Even with years of experience under your belt, tax season can throw you some financial curveballs.

During this busy time of the year, many dental offices also fall into the trap of holding off until the last minute to begin tax preparation in earnest.

As deadlines approach and the calendar flips, there are some easy-to-follow strategies dental practices can put to use for a stress-free and easy-sailing tax season.

This tax roadmap outlines some do’s and don’ts that can set your practice up for success in 2022 and for years to come.

Get familiarized with new tax laws
The tax season can be full of surprises with all the changing laws that go into effect.

Dental practice managers should get familiarized and up to date with the new laws lest they miss out on write-offs or mistakenly file with invalid ones.

It’s best for managers to work with a CPA who is caught up with industry norms and the ever-changing tax rules that apply. For instance, dental equipment can be deducted over a span of five years, not seven. For whatever reason, as a common error, some tax professionals assume the write-off period is longer than it actually is. The same error is common with respect to the period of building depreciation, which is 39 years.

So this tax season, make sure everyone is on the same page as it relates to new laws and deductions that are specific to the industry.

Organize pertinent documents
While the rest of the office is in a frenzy, take some time to get organized and prepped for the upcoming tax season as soon as possible.

Payroll reports, paid bills, income statements, balance sheets, bank sheets and other tax-appropriate paperwork will be needed to accurately report the dental practice’s numbers.

Correctly filling out tax forms requires detailed documentation. For well-established practices, the process can be further drawn out, as your office might have experienced from time to time. So get ahead of any possible delay with due diligence.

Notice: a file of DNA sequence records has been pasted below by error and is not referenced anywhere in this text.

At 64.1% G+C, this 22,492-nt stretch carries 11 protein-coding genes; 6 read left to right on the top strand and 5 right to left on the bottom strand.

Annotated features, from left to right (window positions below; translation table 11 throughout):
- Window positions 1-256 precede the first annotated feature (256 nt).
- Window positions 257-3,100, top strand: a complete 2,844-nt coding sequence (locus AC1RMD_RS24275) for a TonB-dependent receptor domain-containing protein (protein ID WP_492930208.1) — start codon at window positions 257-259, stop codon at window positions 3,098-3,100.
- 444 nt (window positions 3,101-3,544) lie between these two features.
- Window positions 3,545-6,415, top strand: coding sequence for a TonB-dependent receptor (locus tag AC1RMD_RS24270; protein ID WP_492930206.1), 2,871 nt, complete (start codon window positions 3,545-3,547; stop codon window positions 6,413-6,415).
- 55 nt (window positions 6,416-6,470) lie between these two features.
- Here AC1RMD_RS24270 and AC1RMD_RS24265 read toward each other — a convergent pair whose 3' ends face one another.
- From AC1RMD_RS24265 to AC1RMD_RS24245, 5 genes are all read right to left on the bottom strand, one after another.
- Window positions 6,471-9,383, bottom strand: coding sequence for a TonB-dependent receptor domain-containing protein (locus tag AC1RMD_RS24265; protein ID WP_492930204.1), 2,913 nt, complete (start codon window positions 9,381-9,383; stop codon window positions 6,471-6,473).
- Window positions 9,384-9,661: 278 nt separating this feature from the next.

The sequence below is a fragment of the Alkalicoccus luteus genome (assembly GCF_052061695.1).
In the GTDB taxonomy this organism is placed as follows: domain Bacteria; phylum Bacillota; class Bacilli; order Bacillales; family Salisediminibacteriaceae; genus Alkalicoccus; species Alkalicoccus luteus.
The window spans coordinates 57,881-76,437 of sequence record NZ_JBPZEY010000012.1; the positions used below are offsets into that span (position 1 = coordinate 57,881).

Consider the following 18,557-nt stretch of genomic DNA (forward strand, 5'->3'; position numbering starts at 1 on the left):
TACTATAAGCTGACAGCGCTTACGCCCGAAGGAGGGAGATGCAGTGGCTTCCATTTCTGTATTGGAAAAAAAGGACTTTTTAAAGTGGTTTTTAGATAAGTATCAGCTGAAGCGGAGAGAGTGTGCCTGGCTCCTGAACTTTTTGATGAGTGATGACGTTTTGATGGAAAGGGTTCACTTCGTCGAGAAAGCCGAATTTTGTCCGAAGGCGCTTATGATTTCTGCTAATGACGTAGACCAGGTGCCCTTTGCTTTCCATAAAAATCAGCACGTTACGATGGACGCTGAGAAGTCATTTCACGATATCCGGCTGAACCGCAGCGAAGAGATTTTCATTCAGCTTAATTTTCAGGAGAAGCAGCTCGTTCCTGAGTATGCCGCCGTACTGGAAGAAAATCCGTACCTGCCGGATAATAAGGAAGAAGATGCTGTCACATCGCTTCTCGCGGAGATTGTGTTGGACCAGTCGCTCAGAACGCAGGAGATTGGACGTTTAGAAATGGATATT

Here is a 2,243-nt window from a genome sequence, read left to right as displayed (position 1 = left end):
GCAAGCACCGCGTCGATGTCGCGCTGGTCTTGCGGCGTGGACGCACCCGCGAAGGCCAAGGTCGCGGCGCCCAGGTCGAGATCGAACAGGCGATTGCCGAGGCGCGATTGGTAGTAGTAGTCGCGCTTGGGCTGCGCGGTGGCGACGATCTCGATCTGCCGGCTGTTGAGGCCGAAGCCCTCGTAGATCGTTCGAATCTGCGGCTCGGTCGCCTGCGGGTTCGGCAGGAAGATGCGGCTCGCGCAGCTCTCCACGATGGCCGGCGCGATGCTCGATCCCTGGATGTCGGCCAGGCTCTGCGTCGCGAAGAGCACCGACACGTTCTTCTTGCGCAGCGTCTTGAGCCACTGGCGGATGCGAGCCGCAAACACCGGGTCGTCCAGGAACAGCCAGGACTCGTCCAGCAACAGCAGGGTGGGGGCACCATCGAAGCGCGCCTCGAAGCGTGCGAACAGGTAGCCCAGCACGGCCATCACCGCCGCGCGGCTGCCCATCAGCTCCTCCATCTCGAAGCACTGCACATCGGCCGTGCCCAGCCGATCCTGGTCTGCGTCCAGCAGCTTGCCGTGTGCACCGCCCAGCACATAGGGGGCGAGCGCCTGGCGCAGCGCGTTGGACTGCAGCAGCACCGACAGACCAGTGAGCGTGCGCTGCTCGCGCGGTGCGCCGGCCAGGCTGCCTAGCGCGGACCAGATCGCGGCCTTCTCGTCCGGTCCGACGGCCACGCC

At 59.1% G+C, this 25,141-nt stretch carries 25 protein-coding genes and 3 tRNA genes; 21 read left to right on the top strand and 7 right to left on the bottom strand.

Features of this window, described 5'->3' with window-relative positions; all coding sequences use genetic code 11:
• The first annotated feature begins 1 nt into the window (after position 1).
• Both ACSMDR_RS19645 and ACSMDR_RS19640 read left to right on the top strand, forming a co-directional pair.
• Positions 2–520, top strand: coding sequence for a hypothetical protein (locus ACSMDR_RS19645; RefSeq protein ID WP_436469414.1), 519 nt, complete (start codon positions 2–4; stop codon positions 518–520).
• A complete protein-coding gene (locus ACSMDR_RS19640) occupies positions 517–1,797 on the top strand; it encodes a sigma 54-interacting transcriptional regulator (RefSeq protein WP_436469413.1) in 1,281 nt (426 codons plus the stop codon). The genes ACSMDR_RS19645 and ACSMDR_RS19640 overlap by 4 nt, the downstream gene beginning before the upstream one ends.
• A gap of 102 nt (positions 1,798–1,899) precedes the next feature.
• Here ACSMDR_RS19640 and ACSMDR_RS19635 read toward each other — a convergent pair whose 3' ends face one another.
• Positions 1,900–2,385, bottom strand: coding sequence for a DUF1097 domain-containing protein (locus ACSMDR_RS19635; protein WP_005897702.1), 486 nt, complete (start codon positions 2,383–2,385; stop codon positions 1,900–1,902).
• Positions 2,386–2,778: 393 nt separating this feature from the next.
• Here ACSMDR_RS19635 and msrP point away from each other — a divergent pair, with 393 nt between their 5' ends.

Dental practices that keep impeccable financial records that are easy to access will have a simpler time. So much so, that many practices will build on this opportune moment to compile best practices that can stretch out the entire year.

Prepare for the unexpected
Brace for possible setbacks this tax season. While it’s not inevitable that this will occur, it’s a good idea to accept that it’s a possibility.

For example, do you know how your practice will respond to a tax audit? As discussed above, having all your paperwork and records in order will let you move quickly and more efficiently.

This might also be a good time to digitize. Safely storing records on a cloud-based platform should be done throughout the year if digitalization is the route the dental office decides to take. As a best practice, dental offices should keep records online for easy access and reference.

Don’t rush
Rushing through this tax season prep could result in unfavorable consequences.

Give your practice enough time to prepare for tax filing to avoid any major and costly blunders. Math errors and typos can cause delays. These careless mistakes can easily lead to missed opportunities, missed deductions and raise questions about the practice’s tax paperwork.

Even misspelled names or misidentified business details can cause complications. Most of all, dental practices should triple check all expenses and revenues before handing off their completed forms to the IRS.

Don’t leave CPA to work alone
While your dental practice will furnish all the necessary paperwork to the office’s tax professional, refrain from letting them work alone. It’s important to collaborate throughout the tax process and be as engaged as possible.

Ask questions, answer questions and build a strong working relationship with your CPA to get the most value out of the experience. This time of year is not just about getting the tax form submitted. Tax season is also an opportunity to gain insights into the business’s financial health and to learn as much as possible about the process for future reference.

As noted earlier, getting a head start will put you in the driver’s seat. The extra time will also allow you more thinking time with your colleagues to avoid immediate pitfalls and to plan for the long game.

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